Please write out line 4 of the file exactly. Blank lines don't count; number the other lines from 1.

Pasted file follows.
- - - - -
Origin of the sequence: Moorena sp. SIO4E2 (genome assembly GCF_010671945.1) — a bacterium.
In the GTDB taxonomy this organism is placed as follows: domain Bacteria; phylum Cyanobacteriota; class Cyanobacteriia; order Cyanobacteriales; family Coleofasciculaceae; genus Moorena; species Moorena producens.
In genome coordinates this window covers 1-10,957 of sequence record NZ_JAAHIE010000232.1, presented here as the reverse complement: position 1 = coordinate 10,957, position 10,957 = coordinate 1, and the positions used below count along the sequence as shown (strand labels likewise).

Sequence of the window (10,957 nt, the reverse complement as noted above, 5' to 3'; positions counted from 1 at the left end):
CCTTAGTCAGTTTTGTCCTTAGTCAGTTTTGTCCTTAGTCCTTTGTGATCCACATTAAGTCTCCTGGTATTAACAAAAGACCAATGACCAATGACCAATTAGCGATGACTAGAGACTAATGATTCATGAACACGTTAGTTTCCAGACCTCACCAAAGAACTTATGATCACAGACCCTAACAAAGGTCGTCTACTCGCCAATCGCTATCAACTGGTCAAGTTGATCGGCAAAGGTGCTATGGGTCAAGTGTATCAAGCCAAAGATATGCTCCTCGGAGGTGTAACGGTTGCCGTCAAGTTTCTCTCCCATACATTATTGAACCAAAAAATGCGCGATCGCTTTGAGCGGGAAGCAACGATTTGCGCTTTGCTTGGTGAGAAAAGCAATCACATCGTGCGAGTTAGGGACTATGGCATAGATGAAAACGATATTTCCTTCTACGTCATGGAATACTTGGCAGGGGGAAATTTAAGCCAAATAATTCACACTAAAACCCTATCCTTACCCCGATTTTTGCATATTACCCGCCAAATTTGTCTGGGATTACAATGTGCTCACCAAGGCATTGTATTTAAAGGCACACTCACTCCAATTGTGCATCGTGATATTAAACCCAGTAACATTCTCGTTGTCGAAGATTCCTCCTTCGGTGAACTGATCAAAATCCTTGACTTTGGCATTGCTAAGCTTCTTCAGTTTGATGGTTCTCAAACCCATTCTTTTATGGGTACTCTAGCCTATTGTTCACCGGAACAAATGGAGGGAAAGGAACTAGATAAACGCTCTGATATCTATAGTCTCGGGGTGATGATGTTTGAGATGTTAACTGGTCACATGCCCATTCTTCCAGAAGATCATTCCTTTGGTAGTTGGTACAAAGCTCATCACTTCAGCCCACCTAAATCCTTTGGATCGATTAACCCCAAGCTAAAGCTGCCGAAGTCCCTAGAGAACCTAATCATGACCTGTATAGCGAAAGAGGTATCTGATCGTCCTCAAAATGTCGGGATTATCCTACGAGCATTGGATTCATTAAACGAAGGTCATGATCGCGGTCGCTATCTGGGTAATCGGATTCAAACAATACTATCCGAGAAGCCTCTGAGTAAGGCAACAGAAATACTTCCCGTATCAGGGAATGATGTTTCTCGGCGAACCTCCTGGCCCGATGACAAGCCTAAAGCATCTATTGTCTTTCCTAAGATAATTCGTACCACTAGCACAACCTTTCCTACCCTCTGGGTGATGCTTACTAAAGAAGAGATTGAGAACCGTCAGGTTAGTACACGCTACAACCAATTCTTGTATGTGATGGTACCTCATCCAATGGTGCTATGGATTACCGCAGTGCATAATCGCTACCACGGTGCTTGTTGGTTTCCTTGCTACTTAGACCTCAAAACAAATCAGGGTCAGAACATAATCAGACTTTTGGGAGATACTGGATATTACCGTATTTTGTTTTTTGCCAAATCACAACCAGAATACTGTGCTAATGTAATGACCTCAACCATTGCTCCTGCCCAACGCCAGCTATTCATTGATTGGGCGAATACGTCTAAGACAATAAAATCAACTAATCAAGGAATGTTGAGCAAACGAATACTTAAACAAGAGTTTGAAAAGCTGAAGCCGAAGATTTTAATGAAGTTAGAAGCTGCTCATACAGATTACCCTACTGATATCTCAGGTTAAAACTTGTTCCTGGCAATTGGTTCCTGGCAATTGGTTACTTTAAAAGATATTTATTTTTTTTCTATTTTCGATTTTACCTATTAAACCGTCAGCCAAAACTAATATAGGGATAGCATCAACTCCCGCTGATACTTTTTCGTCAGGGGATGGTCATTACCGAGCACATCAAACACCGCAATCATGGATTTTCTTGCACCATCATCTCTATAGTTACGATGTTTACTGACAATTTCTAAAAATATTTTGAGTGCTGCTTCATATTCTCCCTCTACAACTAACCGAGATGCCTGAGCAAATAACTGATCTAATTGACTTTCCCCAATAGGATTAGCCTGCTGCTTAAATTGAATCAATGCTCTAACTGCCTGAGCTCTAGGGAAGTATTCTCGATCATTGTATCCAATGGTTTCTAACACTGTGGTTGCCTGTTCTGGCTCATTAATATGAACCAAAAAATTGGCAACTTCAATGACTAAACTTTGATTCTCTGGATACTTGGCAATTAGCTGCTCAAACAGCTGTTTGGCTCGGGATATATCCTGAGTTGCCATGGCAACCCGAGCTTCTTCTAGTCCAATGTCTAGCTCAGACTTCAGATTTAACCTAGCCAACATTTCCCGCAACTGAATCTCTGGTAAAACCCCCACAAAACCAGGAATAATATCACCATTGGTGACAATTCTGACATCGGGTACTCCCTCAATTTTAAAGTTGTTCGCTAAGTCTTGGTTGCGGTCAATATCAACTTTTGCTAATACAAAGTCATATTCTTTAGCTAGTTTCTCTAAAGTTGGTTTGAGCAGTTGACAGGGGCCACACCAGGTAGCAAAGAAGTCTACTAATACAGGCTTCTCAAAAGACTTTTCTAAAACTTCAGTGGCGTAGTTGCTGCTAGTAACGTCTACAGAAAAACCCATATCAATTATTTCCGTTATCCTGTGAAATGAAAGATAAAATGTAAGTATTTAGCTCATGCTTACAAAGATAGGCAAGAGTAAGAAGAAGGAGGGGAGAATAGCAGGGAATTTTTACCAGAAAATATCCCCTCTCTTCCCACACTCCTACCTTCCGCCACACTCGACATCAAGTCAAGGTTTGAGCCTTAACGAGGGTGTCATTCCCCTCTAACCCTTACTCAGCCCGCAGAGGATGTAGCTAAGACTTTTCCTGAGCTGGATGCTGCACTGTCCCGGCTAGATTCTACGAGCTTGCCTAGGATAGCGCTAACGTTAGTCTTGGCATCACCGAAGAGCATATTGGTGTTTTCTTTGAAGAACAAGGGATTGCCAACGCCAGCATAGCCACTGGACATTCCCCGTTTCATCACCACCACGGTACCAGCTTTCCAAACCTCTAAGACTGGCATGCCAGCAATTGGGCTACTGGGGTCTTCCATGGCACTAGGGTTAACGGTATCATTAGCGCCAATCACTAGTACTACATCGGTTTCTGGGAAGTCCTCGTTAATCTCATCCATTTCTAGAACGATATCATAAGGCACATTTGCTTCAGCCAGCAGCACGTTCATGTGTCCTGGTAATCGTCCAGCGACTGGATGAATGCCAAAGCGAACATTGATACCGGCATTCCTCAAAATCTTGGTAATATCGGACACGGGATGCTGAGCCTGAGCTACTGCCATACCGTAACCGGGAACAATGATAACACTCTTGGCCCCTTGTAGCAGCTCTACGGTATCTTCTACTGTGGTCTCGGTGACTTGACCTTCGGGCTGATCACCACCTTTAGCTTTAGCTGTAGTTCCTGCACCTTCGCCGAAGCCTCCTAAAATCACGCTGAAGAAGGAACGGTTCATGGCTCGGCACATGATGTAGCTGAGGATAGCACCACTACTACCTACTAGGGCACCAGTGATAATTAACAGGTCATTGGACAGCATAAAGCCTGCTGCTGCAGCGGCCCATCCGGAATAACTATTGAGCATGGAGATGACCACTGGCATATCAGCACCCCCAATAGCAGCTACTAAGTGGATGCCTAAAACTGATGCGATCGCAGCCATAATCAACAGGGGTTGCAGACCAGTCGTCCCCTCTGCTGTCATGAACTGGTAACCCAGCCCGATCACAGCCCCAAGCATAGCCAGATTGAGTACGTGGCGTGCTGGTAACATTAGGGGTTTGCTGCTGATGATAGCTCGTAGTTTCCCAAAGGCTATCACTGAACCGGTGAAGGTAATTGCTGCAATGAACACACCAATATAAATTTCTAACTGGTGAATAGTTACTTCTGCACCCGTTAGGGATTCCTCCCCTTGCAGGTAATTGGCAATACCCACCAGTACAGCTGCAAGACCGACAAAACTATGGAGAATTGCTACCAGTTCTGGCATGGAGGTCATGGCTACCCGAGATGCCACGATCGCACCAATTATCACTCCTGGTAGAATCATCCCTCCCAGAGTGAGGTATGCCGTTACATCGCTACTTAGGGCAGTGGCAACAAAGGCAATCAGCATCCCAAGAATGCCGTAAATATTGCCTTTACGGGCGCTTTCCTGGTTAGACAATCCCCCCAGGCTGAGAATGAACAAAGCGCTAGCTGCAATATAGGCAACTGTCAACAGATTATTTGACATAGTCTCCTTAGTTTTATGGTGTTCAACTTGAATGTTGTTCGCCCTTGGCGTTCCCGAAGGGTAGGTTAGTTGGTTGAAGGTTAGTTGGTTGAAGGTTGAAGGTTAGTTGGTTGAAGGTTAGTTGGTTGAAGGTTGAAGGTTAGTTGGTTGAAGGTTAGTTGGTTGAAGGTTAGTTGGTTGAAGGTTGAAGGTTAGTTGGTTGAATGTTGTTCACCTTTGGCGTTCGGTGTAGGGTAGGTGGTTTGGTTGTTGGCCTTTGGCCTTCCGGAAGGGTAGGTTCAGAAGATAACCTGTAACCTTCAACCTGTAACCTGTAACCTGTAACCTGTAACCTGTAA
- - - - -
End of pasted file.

Sequence of the window (10,957 nt, the reverse complement as noted above, 5' to 3'; positions counted from 1 at the left end):